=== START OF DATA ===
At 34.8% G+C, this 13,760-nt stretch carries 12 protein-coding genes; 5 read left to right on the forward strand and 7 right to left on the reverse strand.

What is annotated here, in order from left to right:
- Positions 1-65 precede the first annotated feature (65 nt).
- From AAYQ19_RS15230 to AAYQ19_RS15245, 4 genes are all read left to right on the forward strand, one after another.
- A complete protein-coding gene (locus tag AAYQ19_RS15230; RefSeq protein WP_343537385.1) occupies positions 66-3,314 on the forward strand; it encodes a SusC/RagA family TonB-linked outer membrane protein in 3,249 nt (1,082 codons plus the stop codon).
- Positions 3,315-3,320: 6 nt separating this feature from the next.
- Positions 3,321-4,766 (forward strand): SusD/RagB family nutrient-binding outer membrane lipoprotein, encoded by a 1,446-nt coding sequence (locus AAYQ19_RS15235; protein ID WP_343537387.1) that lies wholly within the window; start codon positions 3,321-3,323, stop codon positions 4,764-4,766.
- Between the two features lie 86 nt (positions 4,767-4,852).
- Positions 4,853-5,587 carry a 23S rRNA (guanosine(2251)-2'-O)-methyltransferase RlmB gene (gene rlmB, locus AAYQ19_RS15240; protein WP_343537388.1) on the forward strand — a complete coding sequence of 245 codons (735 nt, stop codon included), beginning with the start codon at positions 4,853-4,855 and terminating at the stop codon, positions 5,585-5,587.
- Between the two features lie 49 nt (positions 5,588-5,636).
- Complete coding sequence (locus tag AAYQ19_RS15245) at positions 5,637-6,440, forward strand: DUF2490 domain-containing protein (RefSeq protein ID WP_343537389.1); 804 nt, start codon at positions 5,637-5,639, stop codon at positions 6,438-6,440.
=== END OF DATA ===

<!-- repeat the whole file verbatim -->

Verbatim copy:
At 34.8% G+C, this 13,760-nt stretch carries 12 protein-coding genes; 5 read left to right on the forward strand and 7 right to left on the reverse strand.

What is annotated here, in order from left to right:
- Positions 1-65 precede the first annotated feature (65 nt).
- From AAYQ19_RS15230 to AAYQ19_RS15245, 4 genes are all read left to right on the forward strand, one after another.
- A complete protein-coding gene (locus tag AAYQ19_RS15230; RefSeq protein WP_343537385.1) occupies positions 66-3,314 on the forward strand; it encodes a SusC/RagA family TonB-linked outer membrane protein in 3,249 nt (1,082 codons plus the stop codon).
- Positions 3,315-3,320: 6 nt separating this feature from the next.
- Positions 3,321-4,766 (forward strand): SusD/RagB family nutrient-binding outer membrane lipoprotein, encoded by a 1,446-nt coding sequence (locus AAYQ19_RS15235; protein ID WP_343537387.1) that lies wholly within the window; start codon positions 3,321-3,323, stop codon positions 4,764-4,766.
- Between the two features lie 86 nt (positions 4,767-4,852).
- Positions 4,853-5,587 carry a 23S rRNA (guanosine(2251)-2'-O)-methyltransferase RlmB gene (gene rlmB, locus AAYQ19_RS15240; protein WP_343537388.1) on the forward strand — a complete coding sequence of 245 codons (735 nt, stop codon included), beginning with the start codon at positions 4,853-4,855 and terminating at the stop codon, positions 5,585-5,587.
- Between the two features lie 49 nt (positions 5,588-5,636).
- Complete coding sequence (locus tag AAYQ19_RS15245) at positions 5,637-6,440, forward strand: DUF2490 domain-containing protein (RefSeq protein ID WP_343537389.1); 804 nt, start codon at positions 5,637-5,639, stop codon at positions 6,438-6,440.